Blinken meets Uighur internment camp survivors

Blinken meets seven Uighur internment camp survivors, calls for end to China's 'genocide'
2 min read
07 July, 2021
US Secretary of State Antony Blinken on Tuesday met Uighur survivors of internment camps in China's Xinjiang region, in a visit aimed at highlighting Beijing's alleged 'genocide' against the Muslim minority group.
Uighur Muslims are being prosecuted in China [Getty]

US Secretary of State Antony Blinken on Tuesday met Uighur survivors of internment camps in China's Xinjiang region, in a visit aimed at highlighting Beijing's alleged "genocide" against the Muslim minority group.

America's top diplomat met seven survivors, advocates and relatives of people still detained in Xinjiang, State Department spokesman Ned Price said in a readout of the meeting.

The meeting's purpose was to help show US commitment to "calling for an end to the People's Republic of China's ongoing crimes against humanity and genocide against Uighurs and members of other ethnic and religious minority groups in Xinjiang", Price said.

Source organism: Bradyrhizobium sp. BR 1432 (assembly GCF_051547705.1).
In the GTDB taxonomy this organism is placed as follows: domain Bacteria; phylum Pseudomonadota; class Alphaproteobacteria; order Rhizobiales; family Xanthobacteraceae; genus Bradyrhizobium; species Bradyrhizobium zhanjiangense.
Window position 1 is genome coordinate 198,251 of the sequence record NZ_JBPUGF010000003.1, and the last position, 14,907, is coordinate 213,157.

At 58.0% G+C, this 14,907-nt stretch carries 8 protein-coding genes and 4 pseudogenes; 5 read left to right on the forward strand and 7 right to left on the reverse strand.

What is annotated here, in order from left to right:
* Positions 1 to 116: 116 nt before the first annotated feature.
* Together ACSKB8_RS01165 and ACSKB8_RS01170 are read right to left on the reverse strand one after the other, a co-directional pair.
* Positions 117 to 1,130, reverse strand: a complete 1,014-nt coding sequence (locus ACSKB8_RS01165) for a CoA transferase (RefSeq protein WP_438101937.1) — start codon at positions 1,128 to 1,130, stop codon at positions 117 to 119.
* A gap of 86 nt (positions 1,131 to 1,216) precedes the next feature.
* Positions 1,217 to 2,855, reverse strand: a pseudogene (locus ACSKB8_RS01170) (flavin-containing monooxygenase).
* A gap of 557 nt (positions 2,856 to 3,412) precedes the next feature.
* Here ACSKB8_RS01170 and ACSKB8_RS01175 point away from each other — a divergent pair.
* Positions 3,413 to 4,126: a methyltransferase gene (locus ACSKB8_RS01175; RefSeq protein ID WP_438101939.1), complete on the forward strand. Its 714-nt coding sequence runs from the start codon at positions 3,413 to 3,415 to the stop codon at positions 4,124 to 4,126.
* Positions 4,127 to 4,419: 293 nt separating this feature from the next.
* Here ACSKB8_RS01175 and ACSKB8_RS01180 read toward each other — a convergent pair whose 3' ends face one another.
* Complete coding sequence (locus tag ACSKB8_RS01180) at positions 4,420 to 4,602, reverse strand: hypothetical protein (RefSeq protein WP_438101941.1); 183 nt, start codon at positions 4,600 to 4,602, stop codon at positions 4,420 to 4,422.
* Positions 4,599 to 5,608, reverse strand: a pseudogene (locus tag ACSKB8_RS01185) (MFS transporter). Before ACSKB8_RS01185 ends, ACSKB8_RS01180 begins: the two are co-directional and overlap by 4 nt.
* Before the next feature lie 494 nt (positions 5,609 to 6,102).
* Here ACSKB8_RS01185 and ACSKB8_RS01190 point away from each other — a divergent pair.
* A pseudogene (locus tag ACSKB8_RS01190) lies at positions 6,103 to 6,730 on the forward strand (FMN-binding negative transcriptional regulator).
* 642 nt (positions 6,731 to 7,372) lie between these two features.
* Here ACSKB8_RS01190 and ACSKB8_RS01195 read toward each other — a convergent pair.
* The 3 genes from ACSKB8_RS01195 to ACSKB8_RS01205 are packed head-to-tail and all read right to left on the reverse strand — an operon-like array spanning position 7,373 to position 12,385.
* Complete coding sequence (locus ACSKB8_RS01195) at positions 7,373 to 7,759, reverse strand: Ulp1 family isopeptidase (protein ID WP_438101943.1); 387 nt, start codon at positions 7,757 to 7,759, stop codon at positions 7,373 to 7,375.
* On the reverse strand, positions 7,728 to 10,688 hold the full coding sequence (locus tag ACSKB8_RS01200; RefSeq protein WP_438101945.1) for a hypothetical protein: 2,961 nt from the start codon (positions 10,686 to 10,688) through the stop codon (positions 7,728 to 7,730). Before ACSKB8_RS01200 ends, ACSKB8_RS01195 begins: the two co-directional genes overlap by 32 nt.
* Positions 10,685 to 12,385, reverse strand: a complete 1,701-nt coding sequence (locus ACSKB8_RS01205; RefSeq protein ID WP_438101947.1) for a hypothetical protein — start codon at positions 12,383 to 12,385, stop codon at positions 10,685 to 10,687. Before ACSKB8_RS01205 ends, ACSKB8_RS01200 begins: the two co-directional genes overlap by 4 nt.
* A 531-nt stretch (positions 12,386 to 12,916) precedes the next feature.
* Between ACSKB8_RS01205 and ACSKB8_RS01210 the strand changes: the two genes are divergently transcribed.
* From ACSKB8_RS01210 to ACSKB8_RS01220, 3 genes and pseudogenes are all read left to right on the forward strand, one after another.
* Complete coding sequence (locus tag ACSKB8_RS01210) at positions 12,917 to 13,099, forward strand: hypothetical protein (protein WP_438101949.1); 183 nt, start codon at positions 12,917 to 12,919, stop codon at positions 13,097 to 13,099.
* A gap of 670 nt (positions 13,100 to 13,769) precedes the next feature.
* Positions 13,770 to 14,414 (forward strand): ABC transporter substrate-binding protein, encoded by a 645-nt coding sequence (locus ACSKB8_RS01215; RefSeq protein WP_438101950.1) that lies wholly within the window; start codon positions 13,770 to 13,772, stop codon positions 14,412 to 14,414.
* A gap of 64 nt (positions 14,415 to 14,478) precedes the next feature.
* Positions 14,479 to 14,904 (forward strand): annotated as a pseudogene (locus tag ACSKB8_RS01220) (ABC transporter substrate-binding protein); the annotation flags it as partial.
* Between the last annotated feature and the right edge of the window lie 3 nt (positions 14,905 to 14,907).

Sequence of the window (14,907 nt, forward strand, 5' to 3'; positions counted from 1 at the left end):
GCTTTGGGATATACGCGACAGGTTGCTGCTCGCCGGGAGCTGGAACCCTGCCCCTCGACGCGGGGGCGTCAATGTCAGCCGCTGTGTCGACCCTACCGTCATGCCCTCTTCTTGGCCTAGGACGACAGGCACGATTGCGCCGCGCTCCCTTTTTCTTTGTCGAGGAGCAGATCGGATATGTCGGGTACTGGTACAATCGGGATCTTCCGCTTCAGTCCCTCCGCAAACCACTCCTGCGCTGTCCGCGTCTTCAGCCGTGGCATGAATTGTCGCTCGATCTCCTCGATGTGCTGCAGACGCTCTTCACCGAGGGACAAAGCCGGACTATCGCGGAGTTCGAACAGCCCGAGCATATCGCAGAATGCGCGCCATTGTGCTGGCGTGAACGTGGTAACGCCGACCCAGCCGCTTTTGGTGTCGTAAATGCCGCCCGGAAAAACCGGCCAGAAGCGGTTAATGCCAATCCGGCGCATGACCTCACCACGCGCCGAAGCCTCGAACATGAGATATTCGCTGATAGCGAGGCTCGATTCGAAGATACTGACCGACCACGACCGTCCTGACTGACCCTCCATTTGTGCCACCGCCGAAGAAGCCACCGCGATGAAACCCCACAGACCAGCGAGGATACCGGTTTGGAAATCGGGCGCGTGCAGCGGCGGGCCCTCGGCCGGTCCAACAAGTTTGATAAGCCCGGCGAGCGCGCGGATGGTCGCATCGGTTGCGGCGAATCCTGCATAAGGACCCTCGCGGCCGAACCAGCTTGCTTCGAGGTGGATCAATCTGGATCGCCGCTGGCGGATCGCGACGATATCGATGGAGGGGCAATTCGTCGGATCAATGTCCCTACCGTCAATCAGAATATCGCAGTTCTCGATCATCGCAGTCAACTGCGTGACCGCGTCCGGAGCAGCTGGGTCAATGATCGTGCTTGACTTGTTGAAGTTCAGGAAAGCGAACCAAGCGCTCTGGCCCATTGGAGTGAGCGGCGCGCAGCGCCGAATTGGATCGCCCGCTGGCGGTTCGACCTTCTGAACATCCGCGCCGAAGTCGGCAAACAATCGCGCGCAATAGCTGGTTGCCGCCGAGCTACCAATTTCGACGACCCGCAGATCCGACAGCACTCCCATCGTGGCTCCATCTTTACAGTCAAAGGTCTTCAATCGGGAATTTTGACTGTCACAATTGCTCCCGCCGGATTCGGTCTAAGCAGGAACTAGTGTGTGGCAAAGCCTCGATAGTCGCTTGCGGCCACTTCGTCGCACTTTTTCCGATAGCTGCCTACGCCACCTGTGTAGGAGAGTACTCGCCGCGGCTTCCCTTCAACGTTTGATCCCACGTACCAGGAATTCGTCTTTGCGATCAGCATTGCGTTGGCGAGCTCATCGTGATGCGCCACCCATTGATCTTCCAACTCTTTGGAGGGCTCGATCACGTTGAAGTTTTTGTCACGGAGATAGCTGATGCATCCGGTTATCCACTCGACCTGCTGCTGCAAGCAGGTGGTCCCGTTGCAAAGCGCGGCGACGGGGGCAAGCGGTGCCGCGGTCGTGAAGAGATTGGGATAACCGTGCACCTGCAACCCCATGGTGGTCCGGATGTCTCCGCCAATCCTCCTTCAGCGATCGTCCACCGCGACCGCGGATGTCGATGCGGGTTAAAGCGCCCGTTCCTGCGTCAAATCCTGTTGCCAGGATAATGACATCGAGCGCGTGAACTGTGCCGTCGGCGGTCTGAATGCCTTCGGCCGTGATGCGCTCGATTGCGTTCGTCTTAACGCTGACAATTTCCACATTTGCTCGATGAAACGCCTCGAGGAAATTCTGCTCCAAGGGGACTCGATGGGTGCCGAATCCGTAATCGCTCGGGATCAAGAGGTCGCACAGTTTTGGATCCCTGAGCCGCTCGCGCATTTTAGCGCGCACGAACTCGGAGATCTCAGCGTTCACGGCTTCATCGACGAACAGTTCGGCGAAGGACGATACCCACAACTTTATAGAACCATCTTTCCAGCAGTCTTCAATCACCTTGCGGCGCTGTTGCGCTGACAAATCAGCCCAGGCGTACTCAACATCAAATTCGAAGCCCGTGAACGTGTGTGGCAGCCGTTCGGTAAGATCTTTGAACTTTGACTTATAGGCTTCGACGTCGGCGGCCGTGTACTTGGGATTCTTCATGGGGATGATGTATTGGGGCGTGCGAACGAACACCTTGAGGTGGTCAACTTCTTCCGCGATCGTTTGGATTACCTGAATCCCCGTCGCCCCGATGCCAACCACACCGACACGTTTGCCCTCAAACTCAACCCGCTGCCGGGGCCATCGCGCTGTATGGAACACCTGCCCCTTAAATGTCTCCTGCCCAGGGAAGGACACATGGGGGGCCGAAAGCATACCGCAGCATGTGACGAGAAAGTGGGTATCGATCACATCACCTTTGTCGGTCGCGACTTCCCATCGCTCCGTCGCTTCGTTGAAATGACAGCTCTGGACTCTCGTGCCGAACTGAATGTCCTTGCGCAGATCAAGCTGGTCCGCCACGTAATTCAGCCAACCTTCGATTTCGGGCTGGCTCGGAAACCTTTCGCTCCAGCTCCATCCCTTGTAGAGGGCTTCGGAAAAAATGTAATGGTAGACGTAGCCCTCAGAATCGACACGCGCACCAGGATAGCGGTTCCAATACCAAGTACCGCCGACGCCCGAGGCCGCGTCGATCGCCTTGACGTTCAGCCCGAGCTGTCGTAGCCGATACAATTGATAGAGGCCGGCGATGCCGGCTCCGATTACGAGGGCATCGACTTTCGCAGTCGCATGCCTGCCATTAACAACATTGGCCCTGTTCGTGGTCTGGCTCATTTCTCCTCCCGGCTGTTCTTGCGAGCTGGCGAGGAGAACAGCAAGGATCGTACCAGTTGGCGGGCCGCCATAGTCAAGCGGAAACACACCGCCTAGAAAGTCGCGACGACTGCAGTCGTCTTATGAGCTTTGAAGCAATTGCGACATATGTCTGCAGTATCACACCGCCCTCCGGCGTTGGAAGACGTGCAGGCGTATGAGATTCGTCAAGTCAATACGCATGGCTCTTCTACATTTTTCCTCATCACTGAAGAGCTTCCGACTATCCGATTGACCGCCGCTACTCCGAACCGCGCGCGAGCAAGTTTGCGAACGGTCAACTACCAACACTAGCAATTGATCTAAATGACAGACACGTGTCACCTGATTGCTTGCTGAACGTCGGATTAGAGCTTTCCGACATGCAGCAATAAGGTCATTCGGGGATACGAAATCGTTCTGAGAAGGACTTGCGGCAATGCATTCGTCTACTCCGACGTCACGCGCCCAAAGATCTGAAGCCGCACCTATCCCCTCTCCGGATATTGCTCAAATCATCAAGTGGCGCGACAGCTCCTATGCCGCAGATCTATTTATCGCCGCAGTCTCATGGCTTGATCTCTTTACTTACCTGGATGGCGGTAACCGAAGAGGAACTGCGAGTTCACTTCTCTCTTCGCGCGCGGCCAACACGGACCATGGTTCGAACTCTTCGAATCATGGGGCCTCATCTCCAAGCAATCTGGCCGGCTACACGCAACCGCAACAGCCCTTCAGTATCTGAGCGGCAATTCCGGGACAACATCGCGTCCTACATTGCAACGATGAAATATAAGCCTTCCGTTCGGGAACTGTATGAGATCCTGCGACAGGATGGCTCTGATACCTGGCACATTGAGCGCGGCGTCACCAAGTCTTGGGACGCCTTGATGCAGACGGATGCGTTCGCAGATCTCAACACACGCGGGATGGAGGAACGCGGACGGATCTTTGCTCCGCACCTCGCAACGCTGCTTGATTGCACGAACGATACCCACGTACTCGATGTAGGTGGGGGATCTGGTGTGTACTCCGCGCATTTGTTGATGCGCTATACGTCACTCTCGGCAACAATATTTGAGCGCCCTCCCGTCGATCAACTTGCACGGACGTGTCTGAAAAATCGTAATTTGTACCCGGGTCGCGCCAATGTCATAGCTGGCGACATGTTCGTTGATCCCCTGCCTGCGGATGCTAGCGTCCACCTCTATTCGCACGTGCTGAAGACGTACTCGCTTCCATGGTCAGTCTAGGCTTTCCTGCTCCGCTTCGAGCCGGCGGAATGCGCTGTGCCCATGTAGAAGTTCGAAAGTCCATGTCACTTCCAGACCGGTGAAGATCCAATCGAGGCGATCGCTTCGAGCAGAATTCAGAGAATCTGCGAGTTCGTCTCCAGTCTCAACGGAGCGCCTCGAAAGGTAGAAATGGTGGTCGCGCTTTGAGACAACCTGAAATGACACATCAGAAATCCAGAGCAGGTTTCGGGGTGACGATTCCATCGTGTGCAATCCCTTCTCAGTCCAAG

"The United States will continue to place human rights at the forefront of our China policy and will always support the voices of activists, survivors, and family members of victims who courageously speak out against these atrocities."

Price did not name the meeting participants.

World
Live Story

Rights groups believe at least one million Uighurs and members of other mostly Muslim minorities have been incarcerated in camps in the northwestern region, where China is also accused of forcibly sterilizing women and imposing forced labor.

China vehemently denies the allegations of genocide and rights abuses.

Its foreign ministry spokesman Wang Wenbin said the alleged "abuses, atrocities and genocide... cannot be pinned on China".

"US lies have long been exposed by the real truth of stability and prosperity in Xinjiang, where people live and work in peace and contentment," he told reporters in Beijing.

Beijing denies it has thrust Uighurs into forced labour camps, insisting they are in training programmes, work schemes and better education which have helped stamp out extremism in the region.